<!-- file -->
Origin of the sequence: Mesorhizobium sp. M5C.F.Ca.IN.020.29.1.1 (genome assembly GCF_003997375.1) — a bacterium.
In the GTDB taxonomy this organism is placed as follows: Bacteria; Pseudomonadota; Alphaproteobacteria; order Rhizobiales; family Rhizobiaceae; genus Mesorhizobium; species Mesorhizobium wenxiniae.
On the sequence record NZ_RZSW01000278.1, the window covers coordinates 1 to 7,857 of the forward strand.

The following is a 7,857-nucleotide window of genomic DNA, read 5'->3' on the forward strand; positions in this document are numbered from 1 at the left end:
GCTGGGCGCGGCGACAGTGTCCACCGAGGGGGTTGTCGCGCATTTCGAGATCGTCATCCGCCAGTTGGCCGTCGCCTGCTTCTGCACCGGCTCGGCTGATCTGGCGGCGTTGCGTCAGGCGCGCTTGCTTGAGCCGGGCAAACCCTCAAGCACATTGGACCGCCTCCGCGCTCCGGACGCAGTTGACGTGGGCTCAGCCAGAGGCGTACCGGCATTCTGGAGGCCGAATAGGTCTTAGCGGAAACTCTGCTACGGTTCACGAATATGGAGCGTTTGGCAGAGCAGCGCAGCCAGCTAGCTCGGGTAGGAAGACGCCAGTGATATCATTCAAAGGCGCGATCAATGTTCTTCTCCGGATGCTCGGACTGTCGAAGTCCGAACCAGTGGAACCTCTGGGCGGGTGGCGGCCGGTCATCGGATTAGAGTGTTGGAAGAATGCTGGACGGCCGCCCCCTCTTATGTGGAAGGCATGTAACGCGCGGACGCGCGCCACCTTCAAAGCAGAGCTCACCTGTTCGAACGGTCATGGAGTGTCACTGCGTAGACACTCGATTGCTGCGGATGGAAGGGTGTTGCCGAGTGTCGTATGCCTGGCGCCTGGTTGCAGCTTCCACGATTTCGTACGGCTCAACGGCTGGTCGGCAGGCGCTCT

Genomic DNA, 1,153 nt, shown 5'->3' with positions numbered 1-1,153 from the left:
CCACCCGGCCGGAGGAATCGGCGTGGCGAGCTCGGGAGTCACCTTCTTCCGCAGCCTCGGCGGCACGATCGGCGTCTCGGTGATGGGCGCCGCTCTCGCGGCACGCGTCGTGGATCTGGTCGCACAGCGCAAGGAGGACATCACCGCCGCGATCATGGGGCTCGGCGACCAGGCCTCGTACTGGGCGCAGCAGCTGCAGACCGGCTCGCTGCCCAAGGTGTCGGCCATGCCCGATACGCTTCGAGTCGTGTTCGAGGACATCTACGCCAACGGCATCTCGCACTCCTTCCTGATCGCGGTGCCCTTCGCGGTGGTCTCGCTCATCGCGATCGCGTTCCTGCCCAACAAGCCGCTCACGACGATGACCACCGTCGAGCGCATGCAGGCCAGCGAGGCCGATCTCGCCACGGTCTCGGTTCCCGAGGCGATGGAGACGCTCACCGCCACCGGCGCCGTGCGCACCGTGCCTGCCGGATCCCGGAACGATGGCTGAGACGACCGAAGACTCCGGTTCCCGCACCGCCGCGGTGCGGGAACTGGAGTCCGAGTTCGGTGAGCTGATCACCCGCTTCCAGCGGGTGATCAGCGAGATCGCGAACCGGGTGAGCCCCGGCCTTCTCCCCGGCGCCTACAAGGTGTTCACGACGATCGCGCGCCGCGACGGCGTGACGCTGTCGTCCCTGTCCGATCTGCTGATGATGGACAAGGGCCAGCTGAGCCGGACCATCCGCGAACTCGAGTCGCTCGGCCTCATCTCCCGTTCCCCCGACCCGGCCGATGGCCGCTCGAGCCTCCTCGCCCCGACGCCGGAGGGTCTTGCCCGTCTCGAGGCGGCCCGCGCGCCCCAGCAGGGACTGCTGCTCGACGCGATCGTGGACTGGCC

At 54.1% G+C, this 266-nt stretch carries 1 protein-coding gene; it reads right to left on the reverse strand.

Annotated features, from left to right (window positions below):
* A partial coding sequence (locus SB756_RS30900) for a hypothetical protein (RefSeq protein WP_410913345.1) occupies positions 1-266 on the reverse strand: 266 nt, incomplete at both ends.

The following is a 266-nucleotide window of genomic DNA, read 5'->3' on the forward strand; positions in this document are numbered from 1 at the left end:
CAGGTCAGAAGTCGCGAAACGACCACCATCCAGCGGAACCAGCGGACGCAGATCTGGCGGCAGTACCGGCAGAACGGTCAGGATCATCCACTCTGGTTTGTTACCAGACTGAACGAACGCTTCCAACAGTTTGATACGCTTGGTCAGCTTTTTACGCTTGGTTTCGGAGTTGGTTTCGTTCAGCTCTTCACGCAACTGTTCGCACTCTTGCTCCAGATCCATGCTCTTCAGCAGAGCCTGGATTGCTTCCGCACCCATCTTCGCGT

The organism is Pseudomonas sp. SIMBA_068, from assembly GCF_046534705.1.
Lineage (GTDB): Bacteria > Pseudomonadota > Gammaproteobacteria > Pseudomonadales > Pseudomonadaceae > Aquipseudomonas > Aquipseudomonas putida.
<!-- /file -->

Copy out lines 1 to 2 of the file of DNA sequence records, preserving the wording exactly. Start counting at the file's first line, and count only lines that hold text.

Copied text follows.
Origin of the sequence: Mesorhizobium sp. M5C.F.Ca.IN.020.29.1.1 (genome assembly GCF_003997375.1) — a bacterium.
In the GTDB taxonomy this organism is placed as follows: Bacteria; Pseudomonadota; Alphaproteobacteria; order Rhizobiales; family Rhizobiaceae; genus Mesorhizobium; species Mesorhizobium wenxiniae.